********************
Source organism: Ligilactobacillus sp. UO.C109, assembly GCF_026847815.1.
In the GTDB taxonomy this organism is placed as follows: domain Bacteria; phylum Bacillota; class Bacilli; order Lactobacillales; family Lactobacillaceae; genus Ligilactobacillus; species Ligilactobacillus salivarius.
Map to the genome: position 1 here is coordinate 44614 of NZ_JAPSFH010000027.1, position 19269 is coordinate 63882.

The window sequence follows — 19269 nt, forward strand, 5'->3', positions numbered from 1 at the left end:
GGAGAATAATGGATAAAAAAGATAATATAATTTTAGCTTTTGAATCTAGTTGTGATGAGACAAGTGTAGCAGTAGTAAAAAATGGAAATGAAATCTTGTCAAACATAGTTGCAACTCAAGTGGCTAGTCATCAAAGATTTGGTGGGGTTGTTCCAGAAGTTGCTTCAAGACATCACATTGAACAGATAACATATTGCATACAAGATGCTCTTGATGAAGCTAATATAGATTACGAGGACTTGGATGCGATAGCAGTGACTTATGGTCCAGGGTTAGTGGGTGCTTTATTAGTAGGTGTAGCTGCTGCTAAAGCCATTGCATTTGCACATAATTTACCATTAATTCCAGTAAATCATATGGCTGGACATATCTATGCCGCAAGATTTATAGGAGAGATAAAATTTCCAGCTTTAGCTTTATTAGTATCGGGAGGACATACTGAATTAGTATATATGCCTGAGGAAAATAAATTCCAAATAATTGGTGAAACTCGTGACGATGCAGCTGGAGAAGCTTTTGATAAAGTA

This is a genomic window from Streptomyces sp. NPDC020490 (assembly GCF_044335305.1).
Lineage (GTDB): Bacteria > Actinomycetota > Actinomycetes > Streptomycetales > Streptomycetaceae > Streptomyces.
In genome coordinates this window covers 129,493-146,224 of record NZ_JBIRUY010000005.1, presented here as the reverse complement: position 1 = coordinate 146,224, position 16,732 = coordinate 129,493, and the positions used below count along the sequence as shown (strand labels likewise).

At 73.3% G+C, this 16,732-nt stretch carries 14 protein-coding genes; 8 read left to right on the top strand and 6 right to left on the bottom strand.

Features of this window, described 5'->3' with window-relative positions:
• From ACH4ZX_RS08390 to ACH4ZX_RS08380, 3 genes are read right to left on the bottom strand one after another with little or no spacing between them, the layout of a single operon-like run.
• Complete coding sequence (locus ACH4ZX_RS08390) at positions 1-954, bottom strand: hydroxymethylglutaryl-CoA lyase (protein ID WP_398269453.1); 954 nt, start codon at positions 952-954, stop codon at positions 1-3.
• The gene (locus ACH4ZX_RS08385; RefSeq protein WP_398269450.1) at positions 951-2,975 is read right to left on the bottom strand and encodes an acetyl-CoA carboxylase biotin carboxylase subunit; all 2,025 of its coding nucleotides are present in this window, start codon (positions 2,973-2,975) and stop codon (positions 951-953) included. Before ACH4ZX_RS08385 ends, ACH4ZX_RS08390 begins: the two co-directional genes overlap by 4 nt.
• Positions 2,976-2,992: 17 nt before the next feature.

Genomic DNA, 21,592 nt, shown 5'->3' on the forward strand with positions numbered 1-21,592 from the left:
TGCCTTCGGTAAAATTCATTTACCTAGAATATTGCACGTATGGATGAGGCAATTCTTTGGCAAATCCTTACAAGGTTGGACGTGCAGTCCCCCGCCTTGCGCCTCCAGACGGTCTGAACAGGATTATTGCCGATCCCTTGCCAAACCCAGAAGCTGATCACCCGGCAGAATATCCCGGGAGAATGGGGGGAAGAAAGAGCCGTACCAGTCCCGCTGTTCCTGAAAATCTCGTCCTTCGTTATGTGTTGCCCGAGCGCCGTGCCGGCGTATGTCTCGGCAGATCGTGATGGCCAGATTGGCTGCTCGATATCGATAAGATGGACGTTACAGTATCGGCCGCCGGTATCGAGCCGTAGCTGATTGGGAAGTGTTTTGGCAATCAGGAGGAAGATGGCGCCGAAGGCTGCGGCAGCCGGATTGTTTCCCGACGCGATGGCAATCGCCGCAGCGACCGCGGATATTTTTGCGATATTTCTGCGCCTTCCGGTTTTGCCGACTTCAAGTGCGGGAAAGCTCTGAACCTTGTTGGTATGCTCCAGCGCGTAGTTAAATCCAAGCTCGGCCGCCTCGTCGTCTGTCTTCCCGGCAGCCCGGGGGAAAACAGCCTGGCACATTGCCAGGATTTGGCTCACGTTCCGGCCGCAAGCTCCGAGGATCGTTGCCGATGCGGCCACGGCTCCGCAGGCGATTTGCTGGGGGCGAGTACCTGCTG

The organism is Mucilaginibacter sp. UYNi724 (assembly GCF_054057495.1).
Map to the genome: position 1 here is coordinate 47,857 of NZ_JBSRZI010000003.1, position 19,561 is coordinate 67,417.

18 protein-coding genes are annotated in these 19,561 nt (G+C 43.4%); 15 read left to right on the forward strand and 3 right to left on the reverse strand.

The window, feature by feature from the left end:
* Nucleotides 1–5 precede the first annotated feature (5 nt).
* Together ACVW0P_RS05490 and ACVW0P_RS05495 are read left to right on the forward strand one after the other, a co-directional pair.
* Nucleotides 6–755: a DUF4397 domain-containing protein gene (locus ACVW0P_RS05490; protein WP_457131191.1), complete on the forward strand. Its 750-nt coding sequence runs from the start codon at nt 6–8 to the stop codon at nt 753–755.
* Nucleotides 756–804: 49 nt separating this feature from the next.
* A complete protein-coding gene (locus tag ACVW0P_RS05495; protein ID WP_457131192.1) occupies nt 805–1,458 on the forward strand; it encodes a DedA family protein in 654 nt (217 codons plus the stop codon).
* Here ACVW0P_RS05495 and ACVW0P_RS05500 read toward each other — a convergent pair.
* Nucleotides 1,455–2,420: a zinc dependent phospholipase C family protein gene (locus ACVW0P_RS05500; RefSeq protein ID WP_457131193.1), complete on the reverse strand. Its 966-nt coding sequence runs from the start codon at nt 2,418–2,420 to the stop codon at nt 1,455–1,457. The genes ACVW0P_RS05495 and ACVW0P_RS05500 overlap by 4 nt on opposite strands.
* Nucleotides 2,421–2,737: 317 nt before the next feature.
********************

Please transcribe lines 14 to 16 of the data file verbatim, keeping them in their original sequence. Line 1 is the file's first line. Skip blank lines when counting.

• Positions 2,976-2,992: 17 nt before the next feature.

Genomic DNA, 21,592 nt, shown 5'->3' on the forward strand with positions numbered 1-21,592 from the left:
TGCCTTCGGTAAAATTCATTTACCTAGAATATTGCACGTATGGATGAGGCAATTCTTTGGCAAATCCTTACAAGGTTGGACGTGCAGTCCCCCGCCTTGCGCCTCCAGACGGTCTGAACAGGATTATTGCCGATCCCTTGCCAAACCCAGAAGCTGATCACCCGGCAGAATATCCCGGGAGAATGGGGGGAAGAAAGAGCCGTACCAGTCCCGCTGTTCCTGAAAATCTCGTCCTTCGTTATGTGTTGCCCGAGCGCCGTGCCGGCGTATGTCTCGGCAGATCGTGATGGCCAGATTGGCTGCTCGATATCGATAAGATGGACGTTACAGTATCGGCCGCCGGTATCGAGCCGTAGCTGATTGGGAAGTGTTTTGGCAATCAGGAGGAAGATGGCGCCGAAGGCTGCGGCAGCCGGATTGTTTCCCGACGCGATGGCAATCGCCGCAGCGACCGCGGATATTTTTGCGATATTTCTGCGCCTTCCGGTTTTGCCGACTTCAAGTGCGGGAAAGCTCTGAACCTTGTTGGTATGCTCCAGCGCGTAGTTAAATCCAAGCTCGGCCGCCTCGTCGTCTGTCTTCCCGGCAGCCCGGGGGAAAACAGCCTGGCACATTGCCAGGATTTGGCTCACGTTCCGGCCGCAAGCTCCGAGGATCGTTGCCGATGCGGCCACGGCTCCGCAGGCGATTTGCTGGGGGCGAGTACCTGCTG